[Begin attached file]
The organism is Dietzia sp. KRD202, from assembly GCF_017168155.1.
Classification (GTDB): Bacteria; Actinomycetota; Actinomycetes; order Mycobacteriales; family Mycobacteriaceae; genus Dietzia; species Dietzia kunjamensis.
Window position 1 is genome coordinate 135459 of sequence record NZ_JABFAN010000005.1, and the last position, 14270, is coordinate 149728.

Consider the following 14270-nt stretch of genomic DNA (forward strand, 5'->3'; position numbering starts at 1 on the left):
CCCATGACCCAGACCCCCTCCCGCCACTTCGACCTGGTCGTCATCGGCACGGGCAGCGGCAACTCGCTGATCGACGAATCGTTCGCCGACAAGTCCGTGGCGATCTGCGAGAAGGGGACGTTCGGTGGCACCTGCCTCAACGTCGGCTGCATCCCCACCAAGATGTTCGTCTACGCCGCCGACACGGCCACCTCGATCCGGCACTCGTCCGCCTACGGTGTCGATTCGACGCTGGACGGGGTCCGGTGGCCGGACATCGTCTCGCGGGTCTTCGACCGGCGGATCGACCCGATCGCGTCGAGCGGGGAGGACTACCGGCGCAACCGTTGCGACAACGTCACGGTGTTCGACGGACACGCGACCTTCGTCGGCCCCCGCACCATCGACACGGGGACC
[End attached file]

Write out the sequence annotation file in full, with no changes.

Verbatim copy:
The organism is Dietzia sp. KRD202, from assembly GCF_017168155.1.
Classification (GTDB): Bacteria; Actinomycetota; Actinomycetes; order Mycobacteriales; family Mycobacteriaceae; genus Dietzia; species Dietzia kunjamensis.
Window position 1 is genome coordinate 135459 of sequence record NZ_JABFAN010000005.1, and the last position, 14270, is coordinate 149728.

Consider the following 14270-nt stretch of genomic DNA (forward strand, 5'->3'; position numbering starts at 1 on the left):
CCCATGACCCAGACCCCCTCCCGCCACTTCGACCTGGTCGTCATCGGCACGGGCAGCGGCAACTCGCTGATCGACGAATCGTTCGCCGACAAGTCCGTGGCGATCTGCGAGAAGGGGACGTTCGGTGGCACCTGCCTCAACGTCGGCTGCATCCCCACCAAGATGTTCGTCTACGCCGCCGACACGGCCACCTCGATCCGGCACTCGTCCGCCTACGGTGTCGATTCGACGCTGGACGGGGTCCGGTGGCCGGACATCGTCTCGCGGGTCTTCGACCGGCGGATCGACCCGATCGCGTCGAGCGGGGAGGACTACCGGCGCAACCGTTGCGACAACGTCACGGTGTTCGACGGACACGCGACCTTCGTCGGCCCCCGCACCATCGACACGGGGACC